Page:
Grande Sports Academy is joining the DA
One might expect one of the most robust academy success stories in U.S. history to emanate from one of the traditional geographic halls of power along the coasts. When it comes to player pool and bottom-up resources, there is simply no match for New York and Los Angeles metro areas. After all, those two regions combined account for nearly nine percent of the population.
So the fact that perhaps the nation’s best academy belonged to a club in Utah that ran its Development Academy out of Arizona? Perhaps not many would mark that one down correctly on MLS trivia night.
Since pulling back the curtain on its academy in 2010, Real Salt Lake generated a deserved reputation as a slick developer of young Homegrowns appropriately groomed for the next level. To date they’ve signed double-digit Homegrown players, and at the ongoing U20 CONCACAF World Cup qualifying, four former RSL academy kids made the U.S.’s 20-man roster. That was more than any one club anywhere. One of them, Brooks Lennon, is currently on loan at RSL from Liverpool, where he’s one of the mega-clubs most promising young attacking prospects.
Underneath RSL’s success - they won the 2013 U16 DA national championship - a mighty engine called Grande Sports Academy purred. And now we’re about to see how it does with the cover off.
Earlier this year, U.S. Soccer announced that Grande Sports Academy will join its Development Academy at the U15, U17 and U19 age groups for the 2017-18 season. Grande is the only academy in Canada or the U.S. to join at all three of the DA's most well-heeled age groups at once this year. Out from under the shadow of RSL, Grande Sports Academy’s staffers are itching to unleash the academy’s full potential.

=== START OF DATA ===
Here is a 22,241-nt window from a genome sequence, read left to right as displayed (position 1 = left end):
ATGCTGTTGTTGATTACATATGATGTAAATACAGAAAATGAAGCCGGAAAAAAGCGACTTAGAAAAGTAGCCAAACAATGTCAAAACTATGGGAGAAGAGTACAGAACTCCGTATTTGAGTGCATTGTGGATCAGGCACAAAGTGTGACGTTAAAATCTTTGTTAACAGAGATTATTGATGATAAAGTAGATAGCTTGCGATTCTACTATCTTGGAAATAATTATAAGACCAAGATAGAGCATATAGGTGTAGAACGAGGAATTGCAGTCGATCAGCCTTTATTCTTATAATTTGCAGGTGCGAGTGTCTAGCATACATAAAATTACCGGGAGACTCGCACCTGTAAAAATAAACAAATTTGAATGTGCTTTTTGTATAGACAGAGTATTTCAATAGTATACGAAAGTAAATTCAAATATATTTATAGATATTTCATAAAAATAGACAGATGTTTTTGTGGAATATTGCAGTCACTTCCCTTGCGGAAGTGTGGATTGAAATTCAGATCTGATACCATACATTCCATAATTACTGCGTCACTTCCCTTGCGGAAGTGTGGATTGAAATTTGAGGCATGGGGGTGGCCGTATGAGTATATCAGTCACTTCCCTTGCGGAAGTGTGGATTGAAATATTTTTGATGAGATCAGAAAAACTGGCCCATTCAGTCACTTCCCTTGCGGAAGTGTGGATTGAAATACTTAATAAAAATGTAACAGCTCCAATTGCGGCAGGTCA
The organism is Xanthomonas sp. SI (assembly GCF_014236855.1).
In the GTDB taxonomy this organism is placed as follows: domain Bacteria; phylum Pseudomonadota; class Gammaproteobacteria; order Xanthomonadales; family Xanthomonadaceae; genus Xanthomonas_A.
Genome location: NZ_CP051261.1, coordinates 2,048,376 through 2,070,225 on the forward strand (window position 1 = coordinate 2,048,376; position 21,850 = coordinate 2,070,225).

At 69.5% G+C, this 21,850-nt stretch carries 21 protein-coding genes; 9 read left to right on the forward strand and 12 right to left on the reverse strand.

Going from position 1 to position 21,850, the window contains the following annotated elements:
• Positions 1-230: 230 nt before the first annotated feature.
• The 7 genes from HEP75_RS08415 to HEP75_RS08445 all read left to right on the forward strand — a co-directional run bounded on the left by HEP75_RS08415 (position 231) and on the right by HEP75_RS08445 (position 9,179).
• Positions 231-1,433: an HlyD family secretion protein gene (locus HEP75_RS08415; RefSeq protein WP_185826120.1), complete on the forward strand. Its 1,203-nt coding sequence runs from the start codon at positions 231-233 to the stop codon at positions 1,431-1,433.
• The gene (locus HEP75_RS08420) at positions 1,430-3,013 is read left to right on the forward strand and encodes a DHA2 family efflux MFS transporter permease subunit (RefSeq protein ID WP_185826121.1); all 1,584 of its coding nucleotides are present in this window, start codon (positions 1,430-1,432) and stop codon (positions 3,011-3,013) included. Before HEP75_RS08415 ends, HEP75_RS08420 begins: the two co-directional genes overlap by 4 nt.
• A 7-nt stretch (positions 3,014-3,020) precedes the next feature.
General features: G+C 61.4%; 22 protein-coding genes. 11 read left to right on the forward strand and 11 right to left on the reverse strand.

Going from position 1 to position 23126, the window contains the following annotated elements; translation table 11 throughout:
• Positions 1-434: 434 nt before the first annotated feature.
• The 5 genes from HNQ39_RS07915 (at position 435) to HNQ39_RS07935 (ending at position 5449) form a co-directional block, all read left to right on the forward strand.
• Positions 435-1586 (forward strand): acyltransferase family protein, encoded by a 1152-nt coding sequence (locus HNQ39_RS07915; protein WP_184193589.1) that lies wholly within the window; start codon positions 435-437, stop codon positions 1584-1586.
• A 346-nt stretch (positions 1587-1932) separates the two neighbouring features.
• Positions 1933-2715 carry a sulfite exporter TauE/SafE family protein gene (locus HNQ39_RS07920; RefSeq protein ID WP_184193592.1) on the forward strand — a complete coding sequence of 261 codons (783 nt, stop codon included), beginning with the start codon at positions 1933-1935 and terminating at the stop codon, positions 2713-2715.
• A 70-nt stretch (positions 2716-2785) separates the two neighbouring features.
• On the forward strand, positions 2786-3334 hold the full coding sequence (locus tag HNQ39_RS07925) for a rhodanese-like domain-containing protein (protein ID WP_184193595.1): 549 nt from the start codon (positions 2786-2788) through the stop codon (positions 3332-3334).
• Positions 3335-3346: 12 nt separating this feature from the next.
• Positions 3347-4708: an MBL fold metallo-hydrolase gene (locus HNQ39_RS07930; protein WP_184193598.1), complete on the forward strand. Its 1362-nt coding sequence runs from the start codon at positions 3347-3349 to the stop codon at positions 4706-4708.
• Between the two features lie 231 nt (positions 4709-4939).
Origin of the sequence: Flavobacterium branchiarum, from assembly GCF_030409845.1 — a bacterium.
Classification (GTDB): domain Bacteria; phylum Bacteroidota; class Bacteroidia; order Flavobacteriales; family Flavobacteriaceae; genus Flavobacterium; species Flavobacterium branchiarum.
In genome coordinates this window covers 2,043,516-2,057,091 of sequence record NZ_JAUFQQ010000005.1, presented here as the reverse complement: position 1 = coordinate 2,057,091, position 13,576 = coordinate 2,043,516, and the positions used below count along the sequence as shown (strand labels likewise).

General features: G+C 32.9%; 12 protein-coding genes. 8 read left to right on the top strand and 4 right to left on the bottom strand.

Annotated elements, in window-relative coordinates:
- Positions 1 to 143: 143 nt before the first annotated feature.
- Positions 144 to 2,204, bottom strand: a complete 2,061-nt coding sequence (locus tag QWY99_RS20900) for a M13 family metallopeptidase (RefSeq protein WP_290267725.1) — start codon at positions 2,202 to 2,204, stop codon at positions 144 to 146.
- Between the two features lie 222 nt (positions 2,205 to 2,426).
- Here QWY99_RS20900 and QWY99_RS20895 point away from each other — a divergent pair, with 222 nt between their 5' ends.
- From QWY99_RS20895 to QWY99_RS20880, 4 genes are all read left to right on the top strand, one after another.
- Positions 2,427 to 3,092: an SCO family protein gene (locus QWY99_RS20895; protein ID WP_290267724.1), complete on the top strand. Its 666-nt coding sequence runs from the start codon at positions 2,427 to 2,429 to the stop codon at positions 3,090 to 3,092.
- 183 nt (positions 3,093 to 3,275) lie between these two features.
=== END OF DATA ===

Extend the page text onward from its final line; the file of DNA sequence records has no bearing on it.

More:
“This is something we’ve been working on for quite a while,” said Miha Kline, Grande Sports Academy’s director of recruiting and business development.
RSL paved the way for the decision by making the choice to leave Arizona. The club announced last year it was moving its academy infrastructure back to Utah to inhabit a $50 million training complex near the stadium. Since its foundation RSL ran its academy operation out of Grande Sports Academy’s palatial 58,000-square-foot complex in Casa Grande, Arizona in the southern part of the state. Built in 2009 and overseen by owner Ron Burks, Grande Sports Academy almost immediately formed a partnership with RSL, allowing the MLS club access to its facilities essentially for free. In the process, it became the first residential soccer academy to be directly associated with an MLS club and sowed the seeds for RSL’s eventual ascendence. RSL didn’t begin covering its operations costs until three years into its partnership.
From that aspect, Grande’s staffers feel ready for the jump on an operational level. While RSL took its players and a chunk of the staff directly tied to its own academy back to Utah, a significant chunk of the existing staff remained. So while it still has to fill out its academy teams, the model that helped make RSL so successful nationally is largely intact.